Try Honesty is 10 Years Old
How it May Have Helped Change Canada’s Radio Sound
By Aaron Binder
Too many years of bland and conventional rock had turned North America into the home of incontinent music, streams of shit everywhere and none of it hitting the bowl of enjoyability. Clones of clones of bands abounded, Schwarzenegger’s 6th Day had become truth in the music industry, the only difference is that the maniacal and crazed bad guy in the real world were the scared and thrashing record labels. Napster was a huge threat to the way things were but instead of responding with quality, labels shot back with more formulas than a college level physics course. When any sane leader would have been championing quality over quantity, many radio stations (themselves in the throes of consolidation and blandification) were pressured into promoting artists whose names didn’t matter any more than their music.
The early 00’s were littered with shotgun blasts of labels trying to promote their latest reaction band, the type of group they wanted you to like because a bunch of keen little fucker indie bands were starting to eat their market share. More and more people flocked to the internet where, where they could find Wilco’s Yankee Hotel Foxtrot (and the much better Little by Little from Harvey Danger) for free. In retrospect, Wilco offering the album for free could be considered the turning point where labels saw the knockout punch of many coming at them, unable to move. Years later stories of subterfuge, bribes, collusion and so many other great stories would come out – all from the mouths of formerly powerful men and women that had been diminished to shaking their fists and cursing those keen little indie fuckers, still not realizing the money wave they missed.
Sometimes it doesn’t matter who signs to what though, they’re going to be huge regardless. Much like Wilco’s foray into new music distribution styles, Billy Talent is the band that busted through the idea that Canadian radio must be formulaic and American driven outside of the necessary B level Canadian content. They offered a sound that had more substance than nasally, wannabe tough guy vocals combined with fourth-rate Nixons guitar riffs and during that era they helped turn what otherwise may have been a boring few years into half a decade of great underground bands being heard.
You can’t hold down great music forever, eventually it finds a way through and for Billy Talent that would be a co-signed deal between Atlantic and Warner Music – the former a dabbler in signing Canadian musicians, the latter a direct arm to the money and distribution required to rocket proven Canadian stars to the rest of the world. This co-signing left the band in a perfect situation where they had financial support and, thanks to almost a decade as a band, none of the creative intervention that often comes with being a new major label signee.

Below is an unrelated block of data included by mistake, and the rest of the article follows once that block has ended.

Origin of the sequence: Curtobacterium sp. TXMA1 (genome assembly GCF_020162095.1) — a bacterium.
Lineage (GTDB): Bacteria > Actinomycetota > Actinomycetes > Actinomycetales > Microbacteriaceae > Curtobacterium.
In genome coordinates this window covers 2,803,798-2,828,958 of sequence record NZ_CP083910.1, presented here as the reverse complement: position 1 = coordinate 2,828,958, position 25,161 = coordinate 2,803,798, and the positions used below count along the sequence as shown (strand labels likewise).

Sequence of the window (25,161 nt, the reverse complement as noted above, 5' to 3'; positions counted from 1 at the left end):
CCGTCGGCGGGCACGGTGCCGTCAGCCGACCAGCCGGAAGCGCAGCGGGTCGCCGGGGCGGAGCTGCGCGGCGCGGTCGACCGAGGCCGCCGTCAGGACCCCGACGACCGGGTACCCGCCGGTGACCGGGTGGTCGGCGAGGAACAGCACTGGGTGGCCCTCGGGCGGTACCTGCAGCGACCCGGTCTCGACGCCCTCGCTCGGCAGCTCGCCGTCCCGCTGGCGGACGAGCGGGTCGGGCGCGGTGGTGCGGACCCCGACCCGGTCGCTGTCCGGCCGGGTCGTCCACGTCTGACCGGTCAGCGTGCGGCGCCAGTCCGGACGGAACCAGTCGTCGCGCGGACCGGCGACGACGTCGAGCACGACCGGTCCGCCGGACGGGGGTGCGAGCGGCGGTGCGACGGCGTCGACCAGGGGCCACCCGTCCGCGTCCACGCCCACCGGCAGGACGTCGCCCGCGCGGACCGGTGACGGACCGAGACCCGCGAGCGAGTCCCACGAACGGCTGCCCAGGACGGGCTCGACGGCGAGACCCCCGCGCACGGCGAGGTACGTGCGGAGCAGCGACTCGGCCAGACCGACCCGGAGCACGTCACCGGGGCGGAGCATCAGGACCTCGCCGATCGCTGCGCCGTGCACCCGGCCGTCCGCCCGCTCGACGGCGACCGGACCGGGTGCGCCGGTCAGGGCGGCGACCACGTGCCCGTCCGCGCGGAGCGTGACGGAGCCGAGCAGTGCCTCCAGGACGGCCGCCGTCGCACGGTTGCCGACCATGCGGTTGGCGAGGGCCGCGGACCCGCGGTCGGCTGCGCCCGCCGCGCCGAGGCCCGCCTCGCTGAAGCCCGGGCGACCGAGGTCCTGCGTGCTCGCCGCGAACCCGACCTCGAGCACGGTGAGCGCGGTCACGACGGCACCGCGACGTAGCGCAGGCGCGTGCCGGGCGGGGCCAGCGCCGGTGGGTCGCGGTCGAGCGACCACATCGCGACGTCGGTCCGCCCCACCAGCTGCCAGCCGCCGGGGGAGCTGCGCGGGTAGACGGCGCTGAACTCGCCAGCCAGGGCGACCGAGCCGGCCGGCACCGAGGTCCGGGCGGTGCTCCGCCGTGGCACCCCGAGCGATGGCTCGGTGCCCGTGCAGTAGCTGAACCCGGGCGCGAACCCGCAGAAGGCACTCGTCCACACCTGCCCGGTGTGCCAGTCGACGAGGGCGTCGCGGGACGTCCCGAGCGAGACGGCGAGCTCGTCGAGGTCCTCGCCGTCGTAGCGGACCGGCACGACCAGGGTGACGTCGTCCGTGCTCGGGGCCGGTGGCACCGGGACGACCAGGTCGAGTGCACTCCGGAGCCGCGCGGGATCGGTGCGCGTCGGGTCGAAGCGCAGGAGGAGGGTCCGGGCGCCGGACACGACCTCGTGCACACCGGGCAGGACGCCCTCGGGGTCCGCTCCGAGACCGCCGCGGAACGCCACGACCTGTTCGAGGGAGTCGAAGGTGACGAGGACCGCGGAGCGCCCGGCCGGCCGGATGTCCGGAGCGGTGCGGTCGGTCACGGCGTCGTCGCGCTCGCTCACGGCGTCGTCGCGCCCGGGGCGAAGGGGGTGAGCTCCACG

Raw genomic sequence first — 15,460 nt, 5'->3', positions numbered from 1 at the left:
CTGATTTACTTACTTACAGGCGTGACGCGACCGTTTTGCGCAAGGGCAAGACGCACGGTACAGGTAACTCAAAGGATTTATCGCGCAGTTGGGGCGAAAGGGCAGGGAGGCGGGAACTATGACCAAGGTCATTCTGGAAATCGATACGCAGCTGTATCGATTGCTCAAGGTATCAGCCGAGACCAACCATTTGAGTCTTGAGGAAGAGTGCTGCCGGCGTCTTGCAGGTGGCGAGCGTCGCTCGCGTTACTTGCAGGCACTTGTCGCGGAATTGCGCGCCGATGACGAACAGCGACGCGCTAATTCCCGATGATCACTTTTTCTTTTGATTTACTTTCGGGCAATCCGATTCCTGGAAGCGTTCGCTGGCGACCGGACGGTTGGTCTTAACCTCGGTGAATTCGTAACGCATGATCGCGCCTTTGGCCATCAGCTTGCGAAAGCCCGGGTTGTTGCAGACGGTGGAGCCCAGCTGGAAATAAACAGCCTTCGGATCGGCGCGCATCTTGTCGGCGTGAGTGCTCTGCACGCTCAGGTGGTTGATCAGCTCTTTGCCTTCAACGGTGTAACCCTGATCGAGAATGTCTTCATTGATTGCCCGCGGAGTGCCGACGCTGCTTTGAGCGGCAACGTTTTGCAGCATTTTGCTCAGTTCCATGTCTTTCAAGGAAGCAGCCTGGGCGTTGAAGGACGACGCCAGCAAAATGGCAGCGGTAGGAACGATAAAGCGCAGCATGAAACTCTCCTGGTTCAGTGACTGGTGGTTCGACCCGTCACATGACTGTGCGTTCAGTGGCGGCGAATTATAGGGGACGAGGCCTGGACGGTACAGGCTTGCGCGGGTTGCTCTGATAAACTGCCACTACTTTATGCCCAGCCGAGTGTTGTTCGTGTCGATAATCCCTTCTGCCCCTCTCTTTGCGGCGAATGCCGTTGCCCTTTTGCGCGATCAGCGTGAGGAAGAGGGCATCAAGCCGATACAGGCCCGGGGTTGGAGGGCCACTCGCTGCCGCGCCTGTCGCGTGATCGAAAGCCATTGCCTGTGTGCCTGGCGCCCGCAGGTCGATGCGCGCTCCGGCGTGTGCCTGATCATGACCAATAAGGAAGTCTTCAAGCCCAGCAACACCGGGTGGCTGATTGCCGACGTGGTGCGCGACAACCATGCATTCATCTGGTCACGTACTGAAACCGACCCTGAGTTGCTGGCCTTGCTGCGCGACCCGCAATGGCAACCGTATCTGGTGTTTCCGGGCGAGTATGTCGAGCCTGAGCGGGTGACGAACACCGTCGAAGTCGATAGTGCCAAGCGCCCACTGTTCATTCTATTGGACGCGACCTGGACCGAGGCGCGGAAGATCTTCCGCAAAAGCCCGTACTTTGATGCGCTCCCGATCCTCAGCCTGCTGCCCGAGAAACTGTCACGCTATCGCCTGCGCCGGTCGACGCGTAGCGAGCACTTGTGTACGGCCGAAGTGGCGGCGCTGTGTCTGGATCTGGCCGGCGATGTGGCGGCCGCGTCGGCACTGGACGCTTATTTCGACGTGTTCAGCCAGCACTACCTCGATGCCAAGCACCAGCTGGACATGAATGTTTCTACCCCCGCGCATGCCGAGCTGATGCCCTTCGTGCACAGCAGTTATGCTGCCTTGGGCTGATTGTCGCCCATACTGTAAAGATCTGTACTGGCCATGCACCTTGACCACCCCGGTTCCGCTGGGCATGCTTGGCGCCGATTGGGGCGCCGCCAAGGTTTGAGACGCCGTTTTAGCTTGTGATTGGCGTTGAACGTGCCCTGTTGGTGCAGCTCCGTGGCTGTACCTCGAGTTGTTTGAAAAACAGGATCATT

This move by Atlantic and Warner represented a potential shift in whose sound would define the next decade in a new millennium of mainstream rock music.
Rumblings began to surface in the music industry that a huge local band had just been signed to a sweet deal and while the speculation was often correct, people outside of the industry weren’t yet in the know. The average fan only had the knowledge of teasing radio DJ’s to go on. Until the first single dropped, few outside of the Greater Toronto Area had heard of Billy Talent but that would change as soon as Try Honesty breached the walls at 102.1 The Edge and shortly afterward, the rest of Canada’s rock stations.
Try Honesty was Billy Talent’s way of telling the world they had chops and not just in the form of Ian D’Sa’s rambunctious hair. If Creed and Korn still had any stock in remaining relevant, it soon dove out of the market as more Canadian acts began to show their clout and quality aside from the handful of mainstays in Sam Roberts, Sloan, BNL, Tea Party and Tragically Hip.
While Sum 41 may not have been everyone’s bag, they combined with Billy Talent to act as a gateway for many other bands that were on the cusp of mainstream radio play – Gob, Alexisonfire, Treble Charger, The Black Maria – a new, more Canadian-centric, era would be ushered in. Without Billy Talent’s decade of hard work and instant mainstream success, this probably wouldn’t have been the case or we would have been subject to more Sum 41 style pop-punk than anyone ever needs.
The coup on Canadian rock radio stations reached full swing by late 2004, ensuring that those fourth-rate Nixons style riffs were relegated to second-tier status and beyond. Around that time, Canadian content regulations were under fire from foreign interests as being too protectionist. While it is perhaps a stretch, it is worth considering that we may have a couple rowdy Toronto-area bands to thank for ensuring that the next wave of Canadian artists weren’t forsaken by the government.
10 years on and we’re now, in Toronto, celebrating the launch of Indie88, the first real independent station in the area focusing on emerging artists since The Edge decided to drop that type of programming in lieu of shitty Nixon’s clone rock just a few short years after Billy Talent’s huge success. The other consideration to take is that up until 10 years ago Canadian Content was very much a dirty phrase, often placed in programming schedules out of necessity instead of pride.
It’s 10 years later and within that span of time, Canadian Content has become one of the easiest requirements any rock station can meet thanks to our celebrated music culture that has been fostered across our diverse and talented country.